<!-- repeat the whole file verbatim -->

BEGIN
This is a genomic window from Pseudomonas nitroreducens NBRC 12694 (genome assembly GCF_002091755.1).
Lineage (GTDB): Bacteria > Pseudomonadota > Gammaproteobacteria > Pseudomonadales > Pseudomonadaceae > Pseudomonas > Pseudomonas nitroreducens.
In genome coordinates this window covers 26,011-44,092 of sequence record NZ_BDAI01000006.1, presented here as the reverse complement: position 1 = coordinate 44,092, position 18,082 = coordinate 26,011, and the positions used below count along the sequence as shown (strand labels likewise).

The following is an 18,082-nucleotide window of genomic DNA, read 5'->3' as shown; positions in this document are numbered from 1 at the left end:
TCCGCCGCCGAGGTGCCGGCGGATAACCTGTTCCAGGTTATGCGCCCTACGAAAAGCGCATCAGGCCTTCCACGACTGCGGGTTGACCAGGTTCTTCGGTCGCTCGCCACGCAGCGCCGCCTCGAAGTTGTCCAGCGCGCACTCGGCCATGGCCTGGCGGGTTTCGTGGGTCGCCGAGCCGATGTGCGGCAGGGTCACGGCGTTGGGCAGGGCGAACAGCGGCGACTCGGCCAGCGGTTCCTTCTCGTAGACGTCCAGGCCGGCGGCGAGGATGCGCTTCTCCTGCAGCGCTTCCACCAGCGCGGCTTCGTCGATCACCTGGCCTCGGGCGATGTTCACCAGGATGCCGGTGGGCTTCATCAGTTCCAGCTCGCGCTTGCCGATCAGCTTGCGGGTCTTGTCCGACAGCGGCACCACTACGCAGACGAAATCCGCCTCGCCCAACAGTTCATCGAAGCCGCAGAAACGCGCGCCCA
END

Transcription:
This is a genomic window from Pseudomonas nitroreducens NBRC 12694 (genome assembly GCF_002091755.1).
Lineage (GTDB): Bacteria > Pseudomonadota > Gammaproteobacteria > Pseudomonadales > Pseudomonadaceae > Pseudomonas > Pseudomonas nitroreducens.
In genome coordinates this window covers 26,011-44,092 of sequence record NZ_BDAI01000006.1, presented here as the reverse complement: position 1 = coordinate 44,092, position 18,082 = coordinate 26,011, and the positions used below count along the sequence as shown (strand labels likewise).

The following is an 18,082-nucleotide window of genomic DNA, read 5'->3' as shown; positions in this document are numbered from 1 at the left end:
TCCGCCGCCGAGGTGCCGGCGGATAACCTGTTCCAGGTTATGCGCCCTACGAAAAGCGCATCAGGCCTTCCACGACTGCGGGTTGACCAGGTTCTTCGGTCGCTCGCCACGCAGCGCCGCCTCGAAGTTGTCCAGCGCGCACTCGGCCATGGCCTGGCGGGTTTCGTGGGTCGCCGAGCCGATGTGCGGCAGGGTCACGGCGTTGGGCAGGGCGAACAGCGGCGACTCGGCCAGCGGTTCCTTCTCGTAGACGTCCAGGCCGGCGGCGAGGATGCGCTTCTCCTGCAGCGCTTCCACCAGCGCGGCTTCGTCGATCACCTGGCCTCGGGCGATGTTCACCAGGATGCCGGTGGGCTTCATCAGTTCCAGCTCGCGCTTGCCGATCAGCTTGCGGGTCTTGTCCGACAGCGGCACCACTACGCAGACGAAATCCGCCTCGCCCAACAGTTCATCGAAGCCGCAGAAACGCGCGCCCA